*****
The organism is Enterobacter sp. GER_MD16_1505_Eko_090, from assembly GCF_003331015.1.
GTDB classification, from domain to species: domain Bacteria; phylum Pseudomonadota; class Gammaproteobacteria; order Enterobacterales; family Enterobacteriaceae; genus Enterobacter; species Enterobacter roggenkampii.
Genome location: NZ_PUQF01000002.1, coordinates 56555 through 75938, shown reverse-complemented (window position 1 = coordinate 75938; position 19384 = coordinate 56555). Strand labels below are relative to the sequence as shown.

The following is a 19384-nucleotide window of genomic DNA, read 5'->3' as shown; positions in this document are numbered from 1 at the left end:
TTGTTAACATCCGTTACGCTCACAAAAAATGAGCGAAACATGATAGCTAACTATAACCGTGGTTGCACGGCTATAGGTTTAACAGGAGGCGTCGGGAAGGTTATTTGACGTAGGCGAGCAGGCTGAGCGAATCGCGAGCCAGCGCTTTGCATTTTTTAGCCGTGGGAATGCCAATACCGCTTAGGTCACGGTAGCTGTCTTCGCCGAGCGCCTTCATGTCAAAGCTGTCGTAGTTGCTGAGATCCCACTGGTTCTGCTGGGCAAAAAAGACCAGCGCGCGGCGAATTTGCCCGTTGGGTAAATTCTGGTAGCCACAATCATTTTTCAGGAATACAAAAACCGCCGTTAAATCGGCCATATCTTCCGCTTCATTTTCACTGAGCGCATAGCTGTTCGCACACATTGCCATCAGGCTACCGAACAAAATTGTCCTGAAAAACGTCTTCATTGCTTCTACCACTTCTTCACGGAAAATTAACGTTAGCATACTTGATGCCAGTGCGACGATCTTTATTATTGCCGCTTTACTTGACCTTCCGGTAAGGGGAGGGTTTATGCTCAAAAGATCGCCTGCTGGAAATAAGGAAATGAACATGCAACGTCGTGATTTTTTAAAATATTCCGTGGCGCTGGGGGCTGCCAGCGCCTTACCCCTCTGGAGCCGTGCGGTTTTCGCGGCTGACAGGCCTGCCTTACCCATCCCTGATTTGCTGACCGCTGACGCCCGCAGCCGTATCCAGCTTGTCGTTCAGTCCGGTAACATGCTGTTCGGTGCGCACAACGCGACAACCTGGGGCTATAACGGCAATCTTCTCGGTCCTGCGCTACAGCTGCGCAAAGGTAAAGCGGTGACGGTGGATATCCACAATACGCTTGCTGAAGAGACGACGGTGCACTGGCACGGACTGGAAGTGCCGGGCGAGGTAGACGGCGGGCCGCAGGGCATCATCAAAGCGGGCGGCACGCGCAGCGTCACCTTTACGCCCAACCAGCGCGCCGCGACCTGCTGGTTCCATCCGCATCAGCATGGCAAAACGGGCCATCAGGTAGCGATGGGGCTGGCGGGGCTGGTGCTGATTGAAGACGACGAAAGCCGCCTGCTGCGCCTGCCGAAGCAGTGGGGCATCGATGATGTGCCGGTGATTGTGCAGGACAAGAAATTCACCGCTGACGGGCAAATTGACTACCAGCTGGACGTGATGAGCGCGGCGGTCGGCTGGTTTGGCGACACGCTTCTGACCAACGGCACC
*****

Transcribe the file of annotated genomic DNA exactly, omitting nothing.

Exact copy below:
The organism is Enterobacter sp. GER_MD16_1505_Eko_090, from assembly GCF_003331015.1.
GTDB classification, from domain to species: domain Bacteria; phylum Pseudomonadota; class Gammaproteobacteria; order Enterobacterales; family Enterobacteriaceae; genus Enterobacter; species Enterobacter roggenkampii.
Genome location: NZ_PUQF01000002.1, coordinates 56555 through 75938, shown reverse-complemented (window position 1 = coordinate 75938; position 19384 = coordinate 56555). Strand labels below are relative to the sequence as shown.

The following is a 19384-nucleotide window of genomic DNA, read 5'->3' as shown; positions in this document are numbered from 1 at the left end:
TTGTTAACATCCGTTACGCTCACAAAAAATGAGCGAAACATGATAGCTAACTATAACCGTGGTTGCACGGCTATAGGTTTAACAGGAGGCGTCGGGAAGGTTATTTGACGTAGGCGAGCAGGCTGAGCGAATCGCGAGCCAGCGCTTTGCATTTTTTAGCCGTGGGAATGCCAATACCGCTTAGGTCACGGTAGCTGTCTTCGCCGAGCGCCTTCATGTCAAAGCTGTCGTAGTTGCTGAGATCCCACTGGTTCTGCTGGGCAAAAAAGACCAGCGCGCGGCGAATTTGCCCGTTGGGTAAATTCTGGTAGCCACAATCATTTTTCAGGAATACAAAAACCGCCGTTAAATCGGCCATATCTTCCGCTTCATTTTCACTGAGCGCATAGCTGTTCGCACACATTGCCATCAGGCTACCGAACAAAATTGTCCTGAAAAACGTCTTCATTGCTTCTACCACTTCTTCACGGAAAATTAACGTTAGCATACTTGATGCCAGTGCGACGATCTTTATTATTGCCGCTTTACTTGACCTTCCGGTAAGGGGAGGGTTTATGCTCAAAAGATCGCCTGCTGGAAATAAGGAAATGAACATGCAACGTCGTGATTTTTTAAAATATTCCGTGGCGCTGGGGGCTGCCAGCGCCTTACCCCTCTGGAGCCGTGCGGTTTTCGCGGCTGACAGGCCTGCCTTACCCATCCCTGATTTGCTGACCGCTGACGCCCGCAGCCGTATCCAGCTTGTCGTTCAGTCCGGTAACATGCTGTTCGGTGCGCACAACGCGACAACCTGGGGCTATAACGGCAATCTTCTCGGTCCTGCGCTACAGCTGCGCAAAGGTAAAGCGGTGACGGTGGATATCCACAATACGCTTGCTGAAGAGACGACGGTGCACTGGCACGGACTGGAAGTGCCGGGCGAGGTAGACGGCGGGCCGCAGGGCATCATCAAAGCGGGCGGCACGCGCAGCGTCACCTTTACGCCCAACCAGCGCGCCGCGACCTGCTGGTTCCATCCGCATCAGCATGGCAAAACGGGCCATCAGGTAGCGATGGGGCTGGCGGGGCTGGTGCTGATTGAAGACGACGAAAGCCGCCTGCTGCGCCTGCCGAAGCAGTGGGGCATCGATGATGTGCCGGTGATTGTGCAGGACAAGAAATTCACCGCTGACGGGCAAATTGACTACCAGCTGGACGTGATGAGCGCGGCGGTCGGCTGGTTTGGCGACACGCTTCTGACCAACGGCACC